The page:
Hearing Ourselves Think: Cognitive Research in the College Writing Classroom

By Barbara M. Sitko; Ann M. Penrose | Go to book overview
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bring research into the classroom and watch students respond, we often gain a sense of the strategic knowledge students already possess. Jeff, a B student at a very competitive university, was a capable writer to begin with, a student who had fared well in high school. But up until this history course, Jeff had never been asked to write an argument from sources of this nature. So what did modeling do for Jeff? In a post-task interview, Jeff himself said it best: "It (the strategies) set me in the right direction I needed to be going. I knew these strategies but I didn't know to use them." Indeed, Jeff had the ability to see connections in the data, draw inferences, and construct a set of relevant claims. At some level, he and most other students "know" these strategies. What they may not know, however, is when to use them or how they might take shape in the context of reading and planning an argument paper. jeff and students like him may just need a procedural map and a set of prompts to help them do what they are already quite capable of doing.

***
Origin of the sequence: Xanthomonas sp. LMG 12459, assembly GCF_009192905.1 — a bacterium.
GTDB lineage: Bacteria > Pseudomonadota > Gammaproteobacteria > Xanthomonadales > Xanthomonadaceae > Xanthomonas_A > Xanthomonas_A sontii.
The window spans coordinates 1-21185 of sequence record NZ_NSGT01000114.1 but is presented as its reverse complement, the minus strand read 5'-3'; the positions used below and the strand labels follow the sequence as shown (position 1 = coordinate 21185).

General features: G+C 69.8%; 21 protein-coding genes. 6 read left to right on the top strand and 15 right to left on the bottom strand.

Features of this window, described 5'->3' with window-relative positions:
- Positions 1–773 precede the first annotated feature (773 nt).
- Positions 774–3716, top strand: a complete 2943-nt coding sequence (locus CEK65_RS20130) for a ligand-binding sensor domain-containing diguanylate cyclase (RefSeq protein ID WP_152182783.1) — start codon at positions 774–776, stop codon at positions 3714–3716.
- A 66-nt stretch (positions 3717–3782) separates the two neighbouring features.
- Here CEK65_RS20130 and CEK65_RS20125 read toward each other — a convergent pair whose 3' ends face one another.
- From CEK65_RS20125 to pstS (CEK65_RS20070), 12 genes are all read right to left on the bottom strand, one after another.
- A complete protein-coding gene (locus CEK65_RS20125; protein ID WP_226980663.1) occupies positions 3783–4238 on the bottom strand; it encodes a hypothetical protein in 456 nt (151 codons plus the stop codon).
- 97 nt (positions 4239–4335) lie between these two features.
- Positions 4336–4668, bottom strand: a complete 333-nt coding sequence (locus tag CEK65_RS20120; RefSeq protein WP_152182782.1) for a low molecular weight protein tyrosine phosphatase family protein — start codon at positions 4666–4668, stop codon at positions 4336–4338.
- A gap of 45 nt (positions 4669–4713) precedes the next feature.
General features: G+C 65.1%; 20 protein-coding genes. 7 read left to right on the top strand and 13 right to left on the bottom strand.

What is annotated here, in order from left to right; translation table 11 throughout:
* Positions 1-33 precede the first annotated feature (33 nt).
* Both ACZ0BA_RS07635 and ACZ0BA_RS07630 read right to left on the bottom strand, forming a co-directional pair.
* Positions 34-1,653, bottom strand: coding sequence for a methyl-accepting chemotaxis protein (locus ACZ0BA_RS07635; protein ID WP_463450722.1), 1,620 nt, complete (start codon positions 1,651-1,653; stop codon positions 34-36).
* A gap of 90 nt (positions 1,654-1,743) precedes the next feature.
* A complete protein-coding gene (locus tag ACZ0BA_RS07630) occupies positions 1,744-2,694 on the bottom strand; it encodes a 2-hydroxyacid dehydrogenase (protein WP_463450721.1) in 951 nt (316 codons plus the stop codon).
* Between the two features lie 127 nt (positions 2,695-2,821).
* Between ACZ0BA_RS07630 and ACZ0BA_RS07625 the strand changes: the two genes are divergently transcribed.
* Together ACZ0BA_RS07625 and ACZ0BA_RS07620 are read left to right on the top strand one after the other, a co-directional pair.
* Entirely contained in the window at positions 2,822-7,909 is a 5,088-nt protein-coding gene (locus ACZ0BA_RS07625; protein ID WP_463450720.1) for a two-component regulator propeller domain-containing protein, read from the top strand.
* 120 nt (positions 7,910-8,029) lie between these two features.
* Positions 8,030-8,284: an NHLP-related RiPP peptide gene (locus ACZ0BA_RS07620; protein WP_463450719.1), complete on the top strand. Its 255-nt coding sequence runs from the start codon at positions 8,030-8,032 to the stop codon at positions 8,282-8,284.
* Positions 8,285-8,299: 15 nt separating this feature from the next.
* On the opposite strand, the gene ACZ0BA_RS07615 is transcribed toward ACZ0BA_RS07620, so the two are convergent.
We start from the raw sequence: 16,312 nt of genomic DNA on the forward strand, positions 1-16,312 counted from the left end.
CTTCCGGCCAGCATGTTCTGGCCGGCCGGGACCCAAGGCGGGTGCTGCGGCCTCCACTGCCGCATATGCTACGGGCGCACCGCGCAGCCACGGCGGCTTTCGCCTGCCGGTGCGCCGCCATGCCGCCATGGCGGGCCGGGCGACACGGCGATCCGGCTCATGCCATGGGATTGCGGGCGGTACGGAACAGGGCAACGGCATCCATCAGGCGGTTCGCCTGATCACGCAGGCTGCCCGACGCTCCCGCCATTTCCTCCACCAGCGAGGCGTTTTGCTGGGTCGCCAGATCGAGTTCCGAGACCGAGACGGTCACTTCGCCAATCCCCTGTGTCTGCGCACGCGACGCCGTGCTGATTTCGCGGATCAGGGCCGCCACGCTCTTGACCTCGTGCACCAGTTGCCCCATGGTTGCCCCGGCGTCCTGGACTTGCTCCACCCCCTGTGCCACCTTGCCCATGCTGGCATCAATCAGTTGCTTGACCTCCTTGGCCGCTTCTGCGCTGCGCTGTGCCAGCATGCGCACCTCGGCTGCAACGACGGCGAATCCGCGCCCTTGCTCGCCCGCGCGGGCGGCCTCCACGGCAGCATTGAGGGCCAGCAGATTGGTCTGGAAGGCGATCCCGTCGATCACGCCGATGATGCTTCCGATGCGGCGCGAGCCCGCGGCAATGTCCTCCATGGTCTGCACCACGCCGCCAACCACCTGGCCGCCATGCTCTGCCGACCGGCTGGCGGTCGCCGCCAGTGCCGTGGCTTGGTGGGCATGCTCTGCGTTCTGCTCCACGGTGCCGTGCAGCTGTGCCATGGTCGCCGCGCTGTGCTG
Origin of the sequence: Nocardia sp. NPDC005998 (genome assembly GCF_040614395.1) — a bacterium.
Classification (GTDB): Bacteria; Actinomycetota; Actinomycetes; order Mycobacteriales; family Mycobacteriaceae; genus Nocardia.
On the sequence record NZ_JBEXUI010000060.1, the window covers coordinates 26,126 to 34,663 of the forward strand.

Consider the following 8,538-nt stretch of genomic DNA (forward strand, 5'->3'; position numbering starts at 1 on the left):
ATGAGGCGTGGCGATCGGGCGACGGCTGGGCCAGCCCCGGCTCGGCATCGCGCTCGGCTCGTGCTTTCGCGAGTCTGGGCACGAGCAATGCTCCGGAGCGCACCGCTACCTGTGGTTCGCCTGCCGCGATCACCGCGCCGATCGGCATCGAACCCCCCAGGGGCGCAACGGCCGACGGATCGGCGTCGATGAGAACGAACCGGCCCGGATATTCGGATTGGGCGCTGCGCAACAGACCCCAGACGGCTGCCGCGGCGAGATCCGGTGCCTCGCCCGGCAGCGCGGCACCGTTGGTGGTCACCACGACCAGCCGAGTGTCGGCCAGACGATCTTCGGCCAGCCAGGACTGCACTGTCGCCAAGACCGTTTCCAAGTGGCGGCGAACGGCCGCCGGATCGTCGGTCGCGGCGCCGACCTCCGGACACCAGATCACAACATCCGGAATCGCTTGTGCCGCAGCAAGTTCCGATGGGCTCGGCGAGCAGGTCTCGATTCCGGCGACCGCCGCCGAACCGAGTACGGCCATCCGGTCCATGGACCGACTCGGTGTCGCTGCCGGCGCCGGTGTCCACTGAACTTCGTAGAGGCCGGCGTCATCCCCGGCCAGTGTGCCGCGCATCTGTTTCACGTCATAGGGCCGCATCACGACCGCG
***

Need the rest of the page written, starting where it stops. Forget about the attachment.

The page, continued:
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Cooper C., Cherry R., Coley B., Fleischer S., Pollard R., & Sartisky M. ( 1984). Studying the writing abilities of a university freshman class: Strategies from a case study. In R. Beach & L. Bridwell (Eds.), New directions in composition research (pp. 19-52). New York: Guilford.

Crowhurst, M. ( 1991). Interrelationships between reading and writing persuasive discourse. Research in the Teaching of English, 25, 314-338.

Curtin E. ( 1988). The research paper in high school writing programs: Examining connections between goals of instruction and requirements of college writing. Unpublished doctoral dissertation, Carnegie Mellon University, Pittsburgh.

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Harris M. ( 1983). Modeling: a process method of teaching. College English 45, pp. 74-78.


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